After the “space race” started, the world’s people have fallen in love with the interaction of the universe beyond Earth. Such missions have seen rovers sent to Mars and people going to the moon. The space efforts by people are far-reaching and diverse. However, the most apparent way that space exploration changes our planet’s life is through using satellites. That is where Payam Banazadeh and the Capella Space team come in.
The company is operating and working hard, and as they change how satellites affect our life, it will affect our lives. You can understand Payam Banazadeh’s future vision by first understanding our past. The satellite sector is related to optical imaging technology use. The functions of optical satellites are similar to cameras and are widely known throughout popular culture. They can make photographic images for our world’s surface. The standard mapping program views you saw are results of optical satellites.
But there are limitations to these satellites, which only depend on outside light sources to make images. With functionality, they only depend on such light sources. Thus, they’re not applicable at night. If clouds cover the surface, the satellites can also not make images on the Earth’s surface. At some point, clouds make up about 50% of the Earth. All in all, these limitations can make the technology undependable for those seeking up-to-date and continuous images.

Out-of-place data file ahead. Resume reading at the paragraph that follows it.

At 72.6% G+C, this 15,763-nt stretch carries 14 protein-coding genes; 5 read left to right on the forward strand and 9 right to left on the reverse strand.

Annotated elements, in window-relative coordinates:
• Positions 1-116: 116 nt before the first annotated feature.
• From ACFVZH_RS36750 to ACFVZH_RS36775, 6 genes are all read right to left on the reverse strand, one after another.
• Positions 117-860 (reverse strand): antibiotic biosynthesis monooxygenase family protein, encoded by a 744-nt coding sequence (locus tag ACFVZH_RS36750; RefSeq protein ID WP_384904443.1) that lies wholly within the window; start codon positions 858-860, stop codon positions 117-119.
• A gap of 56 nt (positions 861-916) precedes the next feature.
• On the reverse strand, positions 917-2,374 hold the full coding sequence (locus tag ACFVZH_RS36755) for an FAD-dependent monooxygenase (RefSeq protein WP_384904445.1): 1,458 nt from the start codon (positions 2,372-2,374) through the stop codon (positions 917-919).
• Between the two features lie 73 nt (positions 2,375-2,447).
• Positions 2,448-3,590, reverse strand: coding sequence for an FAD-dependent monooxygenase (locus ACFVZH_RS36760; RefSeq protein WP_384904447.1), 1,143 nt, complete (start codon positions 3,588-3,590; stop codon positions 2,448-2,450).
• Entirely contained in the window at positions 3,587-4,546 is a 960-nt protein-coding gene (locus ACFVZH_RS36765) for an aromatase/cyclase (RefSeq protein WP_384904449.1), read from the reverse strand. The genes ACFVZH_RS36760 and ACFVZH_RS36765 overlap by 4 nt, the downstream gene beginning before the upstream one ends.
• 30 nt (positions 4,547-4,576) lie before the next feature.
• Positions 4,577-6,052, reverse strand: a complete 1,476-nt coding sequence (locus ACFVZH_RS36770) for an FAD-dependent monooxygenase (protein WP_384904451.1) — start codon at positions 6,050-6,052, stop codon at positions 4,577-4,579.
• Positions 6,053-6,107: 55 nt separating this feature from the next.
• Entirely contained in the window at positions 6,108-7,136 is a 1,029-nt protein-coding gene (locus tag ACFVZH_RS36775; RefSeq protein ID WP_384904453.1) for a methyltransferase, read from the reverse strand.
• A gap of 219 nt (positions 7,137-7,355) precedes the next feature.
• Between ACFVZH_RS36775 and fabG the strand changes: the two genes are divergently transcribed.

Why is the essence of continuous imaging? Now you know how optical satellites are limited. However, in many applications, continuous imaging is essential. Take Malaysia Airlines Flight 370 as an example. This infamous flight attracted worldwide attention when it accidentally landed over the Indian Ocean in 2014. Although the rescue team searched for the wreck extensively, it never found it.
This example is appropriate because it provided Payam Banazadeh inspiration to begin Capella Space and ensure capturing continuous earth images through satellites. He believes that it is impossible to think that an airplane will disappear with currently available technology, and we fail to trace it. Payam Banazadeh wants the continuous surface imaging benefits to become part of us.